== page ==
Eric Brodkin gets around.
He can’t walk, but he doesn’t let that stop him from doing much of anything — including staging strongman style events in which he competes only against himself.
Brodkin has cerebral palsy and he has used a wheelchair since fourth grade when an unsuccessful attempt at corrective surgery took away his ability to walk.
A few weeks ago, he pulled a semi-truck weighing around 1,400 pounds just to prove he could. Next on his agenda is an airplane, which he expects to weigh around 2,200 pounds.
Brodkin can’t actually move his legs, but he can lock his knees and stand. So to pull something heavy such as a truck he stands up and pulls on a rope in front of him, using almost solely upper body strength to move the truck, which sits behind him and is attached to his body with a harness.
A longtime workout enthusiast and gym rat, Brodkin is used to lifting heavy things. He’s also used to relying on his arms to push himself around. From his home on the west side of Manhattan, Brodkin wheels to and from the gym on most days, roughly 7 miles roundtrip.
Getting around may be more difficult for him than it is for most people, but Brodkin said it’s all relative.
“There’s a phrase I always say, and it’s that life is what you make it,” he said. “When you do the same thing every day, it becomes consistency versus work.”
He brings the same attitude to the gym, even when training to pull huge pieces of machinery — a goal he set after hearing someone say he wouldn’t be able to do it.
“I’m sorry, give me a reason,” he said. “And that’s basically when I started training for the semi pull.”
Brodkin said he hopes eventually to see more people with disabilities participating in similar events, but at the moment they’re few and far between.
“I don’t know anyone else who’s in a wheelchair who feels like pulling 1,400 pounds,” he said with a smile. “I’m just kind of trying to open doors, you know.
“Some people who are disabled, it seems to me they just do the bare minimum to get by; I want to do more than that.” Now 31 years old, Brodkin has visited all 50 states and has lived in several — Texas, New York, Florida, Massachusetts and Kansas. He takes pride in the number of people he’s befriended along the way. Brodkin was adopted when he was a baby and lived in Texas for most of his childhood. His dad was a podiatrist and his mom was an antique salesman, which he said gave his family a lot of opportunities to travel.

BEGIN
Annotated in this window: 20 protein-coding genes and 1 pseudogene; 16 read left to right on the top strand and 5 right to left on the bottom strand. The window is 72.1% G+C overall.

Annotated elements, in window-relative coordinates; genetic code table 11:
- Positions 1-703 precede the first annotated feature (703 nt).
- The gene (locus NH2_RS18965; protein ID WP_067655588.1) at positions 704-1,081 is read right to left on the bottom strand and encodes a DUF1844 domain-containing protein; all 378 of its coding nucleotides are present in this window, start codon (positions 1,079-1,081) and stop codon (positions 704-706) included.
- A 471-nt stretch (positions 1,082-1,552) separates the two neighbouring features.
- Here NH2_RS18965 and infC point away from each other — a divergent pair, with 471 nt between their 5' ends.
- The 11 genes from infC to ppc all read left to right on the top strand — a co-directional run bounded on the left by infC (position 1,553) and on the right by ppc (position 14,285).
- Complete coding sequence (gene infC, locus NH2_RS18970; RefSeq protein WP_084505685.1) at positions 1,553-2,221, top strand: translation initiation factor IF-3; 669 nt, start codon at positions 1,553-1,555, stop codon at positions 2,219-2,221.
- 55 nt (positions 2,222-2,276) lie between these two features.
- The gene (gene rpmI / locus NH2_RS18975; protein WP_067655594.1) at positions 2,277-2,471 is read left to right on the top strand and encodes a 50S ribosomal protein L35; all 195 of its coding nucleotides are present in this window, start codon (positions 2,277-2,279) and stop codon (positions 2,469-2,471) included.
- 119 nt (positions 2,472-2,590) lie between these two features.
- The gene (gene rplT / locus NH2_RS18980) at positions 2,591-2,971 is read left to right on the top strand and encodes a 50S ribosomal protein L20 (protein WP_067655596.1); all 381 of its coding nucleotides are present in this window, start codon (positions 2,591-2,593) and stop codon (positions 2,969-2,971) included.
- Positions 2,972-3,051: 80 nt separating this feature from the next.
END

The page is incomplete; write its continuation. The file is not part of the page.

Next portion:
Though technically an only child in his adoptive family, he had a knack for finding siblings all around him.
“I try to befriend everyone who basically wants or needs a friend,” he said. When he was growing up, that sometimes meant inviting friends to come stay with him and his family for as long as they needed to. “Most of the kids that I brought in were having problems with their families, and they liked me and they liked my family,” he said. “So we just kind of fit them in.”
Brodkin has met many of his friends in Manhattan through the University Christian Church where he attends services and volunteers as a greeter.
One of his closest friends from the church is Chris Reinhardt, a K-State animal sciences professor, who said his first impression of Brodkin was his positive attitude and eagerness to get to know the people around him.
“He just accepts people very quickly and welcomes you into his family,” Reinhardt said. “He sort of collects family everywhere he goes, rather than relying like maybe the rest of us (do), closing off our walls and just calling our blood relatives our family.”
With connections across the country, Brodkin is able to move around often and explore new places. He lost both his parents fairly recently, so having a support network is more important than ever.
“Basically right now I’m just looking for a place to call home,” he said. “That’s the long and short of it.”
Brodkin is currently living in Manhattan for the third time, having moved here and back multiple times in recent years. Though a little way down the road, he said Colorado is where he’d like to go next.
“This is kind of my place in between places,” he said. “Kind of my little vacation home… just come to Manhattan, chill for a little while and then decide where else I want to go.”
Although he’s already decided on Colorado, Brodkin is putting off his next move until after he has added pulling an airplane to his list of personal achievements. He’s tentatively planning to hold the event sometime next spring.
Finding an airplane to pull would be a challenge for most people, but Brodkin isn’t worried — he has plenty of friends to help him out.